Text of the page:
As we remember those who fought bravely for the allies in WWI, we must also remember the New Zealand and Australian women as part of the ANZAC narrative. Read below for a few of the women whose roles in in WWI were often left unrecognised and whom we are inspired by.
Alice Scott was the daughter of a Ngāpuhi woman. She was born on Norfolk Island, and moved to London with her husband Bill Scott. During the war, she looked after Māori soldiers in her home, with the support of the New Zealand War Contingent Association and the NZ Expeditionary Force.
When Alice died in 1961, a Ngati Porou elder wrote to her son; "We are sorry for the loss of a lovable mother not only for you but also for those of the Māori Battalion she knew in the 1914-18 War." Her name is engraved under those of the men on the memorial board at St Mary's Church, Tikitiki. (1)
Gladys Sandford was a remarkable woman, who achieved an extraordinary amount in her lifetime. In a 1969 interview she said, “When I was young, women weren’t supposed to do anything much, not even express themselves……For my own part, if I found a barrier, I just crashed through it.”
Gladys was one of the first to follow her husband and brothers overseas for the war effort, where she drove ambulances through Gaza and France (both Gladys’ husband and brothers died in the war). She eventually organised the Motor Transport Division for The New Zealand Expeditionary Force) in England. Gladys was also one of the first to take a car engine apart and drive it round Auckland. In 1924, Gladys became the first woman to gain a pilot’s license in New Zealand. (2)
Kitty Mair, Esther Barker and Beatrix Dobie, as well as her sister Agatha, a music student at the time, were on a painting holiday in France when the war broke out. Beatrix and Agatha made 12 shirts in two days for French soldiers. Esther took photos of dead soldiers and French prisoners on the frontline to record as evidence.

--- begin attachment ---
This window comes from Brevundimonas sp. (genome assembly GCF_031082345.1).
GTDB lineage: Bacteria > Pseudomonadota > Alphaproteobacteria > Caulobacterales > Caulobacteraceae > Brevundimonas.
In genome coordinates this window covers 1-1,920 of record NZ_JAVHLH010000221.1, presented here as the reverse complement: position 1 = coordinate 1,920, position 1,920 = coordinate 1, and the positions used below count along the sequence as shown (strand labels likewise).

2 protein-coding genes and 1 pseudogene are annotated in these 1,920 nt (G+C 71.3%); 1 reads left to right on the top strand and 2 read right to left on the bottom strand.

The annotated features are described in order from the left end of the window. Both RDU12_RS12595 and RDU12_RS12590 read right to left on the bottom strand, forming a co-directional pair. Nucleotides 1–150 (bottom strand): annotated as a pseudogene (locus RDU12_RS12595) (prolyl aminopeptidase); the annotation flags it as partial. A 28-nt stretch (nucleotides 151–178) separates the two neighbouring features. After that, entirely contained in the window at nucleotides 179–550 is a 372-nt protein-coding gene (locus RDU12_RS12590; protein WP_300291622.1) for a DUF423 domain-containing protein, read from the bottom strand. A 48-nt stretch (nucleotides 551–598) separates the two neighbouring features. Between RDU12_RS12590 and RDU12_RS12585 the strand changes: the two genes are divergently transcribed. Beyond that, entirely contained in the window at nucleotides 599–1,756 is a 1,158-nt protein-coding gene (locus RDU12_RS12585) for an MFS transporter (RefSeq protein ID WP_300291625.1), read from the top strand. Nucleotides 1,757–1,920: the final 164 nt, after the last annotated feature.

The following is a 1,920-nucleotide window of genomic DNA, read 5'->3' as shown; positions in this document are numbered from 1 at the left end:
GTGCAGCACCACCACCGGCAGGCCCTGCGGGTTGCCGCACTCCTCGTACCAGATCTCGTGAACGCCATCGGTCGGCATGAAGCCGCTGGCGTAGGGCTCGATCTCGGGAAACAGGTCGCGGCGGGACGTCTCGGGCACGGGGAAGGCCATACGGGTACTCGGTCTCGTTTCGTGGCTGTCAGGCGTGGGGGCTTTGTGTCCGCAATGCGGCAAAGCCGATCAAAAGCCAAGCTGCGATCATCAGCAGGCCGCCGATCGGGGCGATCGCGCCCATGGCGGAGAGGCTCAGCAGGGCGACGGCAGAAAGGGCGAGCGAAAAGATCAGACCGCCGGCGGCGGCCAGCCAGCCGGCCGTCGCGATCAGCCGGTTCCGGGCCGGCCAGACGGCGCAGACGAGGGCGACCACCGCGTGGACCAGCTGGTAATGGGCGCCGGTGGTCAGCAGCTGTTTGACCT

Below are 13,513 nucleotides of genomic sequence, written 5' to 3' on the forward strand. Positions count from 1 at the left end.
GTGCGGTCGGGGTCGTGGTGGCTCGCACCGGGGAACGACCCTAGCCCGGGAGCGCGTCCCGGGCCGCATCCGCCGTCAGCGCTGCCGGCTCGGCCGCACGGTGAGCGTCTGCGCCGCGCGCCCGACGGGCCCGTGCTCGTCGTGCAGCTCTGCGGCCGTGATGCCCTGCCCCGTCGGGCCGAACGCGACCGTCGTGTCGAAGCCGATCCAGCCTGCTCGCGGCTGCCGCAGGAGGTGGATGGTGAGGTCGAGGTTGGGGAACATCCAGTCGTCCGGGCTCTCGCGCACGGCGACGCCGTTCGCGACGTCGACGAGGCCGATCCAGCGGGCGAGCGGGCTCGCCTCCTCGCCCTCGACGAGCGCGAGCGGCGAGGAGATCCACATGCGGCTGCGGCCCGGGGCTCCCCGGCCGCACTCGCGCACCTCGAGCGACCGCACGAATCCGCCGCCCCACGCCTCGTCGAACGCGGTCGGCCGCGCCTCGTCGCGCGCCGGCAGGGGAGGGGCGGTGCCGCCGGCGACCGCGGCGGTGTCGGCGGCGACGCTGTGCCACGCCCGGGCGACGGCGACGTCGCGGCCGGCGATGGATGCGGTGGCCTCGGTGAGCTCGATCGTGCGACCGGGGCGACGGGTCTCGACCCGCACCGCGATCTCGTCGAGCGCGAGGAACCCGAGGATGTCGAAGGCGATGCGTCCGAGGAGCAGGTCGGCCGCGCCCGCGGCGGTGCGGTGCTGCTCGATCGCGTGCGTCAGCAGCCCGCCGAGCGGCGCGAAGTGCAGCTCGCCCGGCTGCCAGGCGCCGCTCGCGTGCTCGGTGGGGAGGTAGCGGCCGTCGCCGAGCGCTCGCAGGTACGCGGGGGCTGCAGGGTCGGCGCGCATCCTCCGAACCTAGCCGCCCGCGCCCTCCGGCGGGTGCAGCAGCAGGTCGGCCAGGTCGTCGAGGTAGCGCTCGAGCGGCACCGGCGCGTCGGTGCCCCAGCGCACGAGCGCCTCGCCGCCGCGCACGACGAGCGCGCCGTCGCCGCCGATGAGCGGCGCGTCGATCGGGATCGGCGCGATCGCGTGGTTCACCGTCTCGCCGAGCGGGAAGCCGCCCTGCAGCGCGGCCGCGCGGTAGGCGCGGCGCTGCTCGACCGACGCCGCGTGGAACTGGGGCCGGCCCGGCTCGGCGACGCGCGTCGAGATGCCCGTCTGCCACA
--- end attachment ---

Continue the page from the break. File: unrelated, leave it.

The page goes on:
‘The Trio’, as the artists called themselves, were British Red Cross Voluntary aides during the Gallipoli Campaign. Kitty Mair wrote to her father following her first night’s work; “[My] first task was cutting up dressings and making drinks. Then I was taken round to see the men, some of whom were cruelly mangled… One, an Australian bushman… had his patella shot away and the doctors are still trying to save his legs. Another, a British Tommy, had just had his leg amputated; it is terribly septic and he suffers great agony.” (3)
Beatrix Dobie and Esther Barker worked at Aotearoa, the New Zealand War Contingent Association canteen at Codford in 1916, after returning from Malta. Retrieved from Stuff
Lest We Forget.
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|Size||Bust (cm)||Waist (cm)||Hips (cm)|
There are three body measurement points that you need to know to ensure a great fit – bust, waist, and hips.
When taking your body measurements, wear the undergarments you normally wear for the most accurate results. Use a flexible tape measure, or a piece of string and ruler, and hold it around each body point so it is comfortably snug. If the tape is cutting into your flesh, it is too tight.
To ensure an accurate measurement around your body, keep the measuring tape as level as possible from front to back. We recommend measuring yourself in front of a mirror so you can check this from a side view. If you can, get a friend to help you to ensure the most accurate measurements.
Bust: Wrap the measuring tape around your back and where the tape meets across the fullest point of your bust is your bust measurement.
Waist: Wrap the measuring tape around your natural waist, the slimmest part of your torso, pulling the ends to the front. Where they meet is your waist measurement.
Hips: Wrap the measuring tape around the widest part of your bottom – this is usually low down towards your thighs. As with your bust and waist measurements, where the tape meets is your hip measurement.
Length: To measure the length of individual garments against your body it is best to measure down the centre of your back. To do this, start the measuring tape at either the base of your neck for dresses and tops, or at your waist for skirts. Measure down your body to the measurement listed in the garment description. This will show you where the garment comes to on you. When you are measuring for length, remember to make sure you are standing completely upright – it is best to have someone help you with this. Alternatively, compare the measurement with the length of a garment you already have.
If you have any questions, please don’t hesitate to contact Annabelle – email@example.com, she is here to help.